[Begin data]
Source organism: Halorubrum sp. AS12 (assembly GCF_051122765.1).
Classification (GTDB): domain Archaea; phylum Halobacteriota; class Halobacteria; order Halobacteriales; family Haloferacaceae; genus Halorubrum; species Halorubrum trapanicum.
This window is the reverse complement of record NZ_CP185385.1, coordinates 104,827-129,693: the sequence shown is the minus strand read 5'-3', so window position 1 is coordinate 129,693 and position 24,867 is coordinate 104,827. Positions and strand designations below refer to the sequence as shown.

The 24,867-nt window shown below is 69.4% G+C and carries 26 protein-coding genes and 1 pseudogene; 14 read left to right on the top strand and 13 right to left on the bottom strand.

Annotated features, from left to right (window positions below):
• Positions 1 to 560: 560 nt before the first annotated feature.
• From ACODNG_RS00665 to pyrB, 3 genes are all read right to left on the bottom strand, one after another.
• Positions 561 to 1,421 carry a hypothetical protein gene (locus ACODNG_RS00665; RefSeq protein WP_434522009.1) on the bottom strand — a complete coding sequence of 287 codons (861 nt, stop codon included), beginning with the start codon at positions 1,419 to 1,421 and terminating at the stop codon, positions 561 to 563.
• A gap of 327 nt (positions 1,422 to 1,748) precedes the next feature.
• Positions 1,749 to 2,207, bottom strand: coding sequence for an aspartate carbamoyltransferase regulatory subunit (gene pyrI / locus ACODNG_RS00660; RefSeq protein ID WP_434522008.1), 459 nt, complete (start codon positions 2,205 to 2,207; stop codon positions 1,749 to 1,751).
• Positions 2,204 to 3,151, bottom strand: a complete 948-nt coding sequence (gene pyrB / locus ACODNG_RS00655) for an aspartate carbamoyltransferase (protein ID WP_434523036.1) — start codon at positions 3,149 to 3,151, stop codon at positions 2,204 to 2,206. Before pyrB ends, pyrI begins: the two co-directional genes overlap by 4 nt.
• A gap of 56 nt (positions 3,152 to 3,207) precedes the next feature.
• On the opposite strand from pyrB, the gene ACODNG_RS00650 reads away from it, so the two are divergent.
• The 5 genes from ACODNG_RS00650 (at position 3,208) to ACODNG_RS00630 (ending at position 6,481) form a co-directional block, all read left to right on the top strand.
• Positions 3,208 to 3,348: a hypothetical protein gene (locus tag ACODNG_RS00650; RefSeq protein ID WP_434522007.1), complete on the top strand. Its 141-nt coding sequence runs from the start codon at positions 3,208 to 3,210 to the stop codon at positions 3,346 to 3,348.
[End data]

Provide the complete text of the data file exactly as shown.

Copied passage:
Source organism: Halorubrum sp. AS12 (assembly GCF_051122765.1).
Classification (GTDB): domain Archaea; phylum Halobacteriota; class Halobacteria; order Halobacteriales; family Haloferacaceae; genus Halorubrum; species Halorubrum trapanicum.
This window is the reverse complement of record NZ_CP185385.1, coordinates 104,827-129,693: the sequence shown is the minus strand read 5'-3', so window position 1 is coordinate 129,693 and position 24,867 is coordinate 104,827. Positions and strand designations below refer to the sequence as shown.

The 24,867-nt window shown below is 69.4% G+C and carries 26 protein-coding genes and 1 pseudogene; 14 read left to right on the top strand and 13 right to left on the bottom strand.

Annotated features, from left to right (window positions below):
• Positions 1 to 560: 560 nt before the first annotated feature.
• From ACODNG_RS00665 to pyrB, 3 genes are all read right to left on the bottom strand, one after another.
• Positions 561 to 1,421 carry a hypothetical protein gene (locus ACODNG_RS00665; RefSeq protein WP_434522009.1) on the bottom strand — a complete coding sequence of 287 codons (861 nt, stop codon included), beginning with the start codon at positions 1,419 to 1,421 and terminating at the stop codon, positions 561 to 563.
• A gap of 327 nt (positions 1,422 to 1,748) precedes the next feature.
• Positions 1,749 to 2,207, bottom strand: coding sequence for an aspartate carbamoyltransferase regulatory subunit (gene pyrI / locus ACODNG_RS00660; RefSeq protein ID WP_434522008.1), 459 nt, complete (start codon positions 2,205 to 2,207; stop codon positions 1,749 to 1,751).
• Positions 2,204 to 3,151, bottom strand: a complete 948-nt coding sequence (gene pyrB / locus ACODNG_RS00655) for an aspartate carbamoyltransferase (protein ID WP_434523036.1) — start codon at positions 3,149 to 3,151, stop codon at positions 2,204 to 2,206. Before pyrB ends, pyrI begins: the two co-directional genes overlap by 4 nt.
• A gap of 56 nt (positions 3,152 to 3,207) precedes the next feature.
• On the opposite strand from pyrB, the gene ACODNG_RS00650 reads away from it, so the two are divergent.
• The 5 genes from ACODNG_RS00650 (at position 3,208) to ACODNG_RS00630 (ending at position 6,481) form a co-directional block, all read left to right on the top strand.
• Positions 3,208 to 3,348: a hypothetical protein gene (locus tag ACODNG_RS00650; RefSeq protein ID WP_434522007.1), complete on the top strand. Its 141-nt coding sequence runs from the start codon at positions 3,208 to 3,210 to the stop codon at positions 3,346 to 3,348.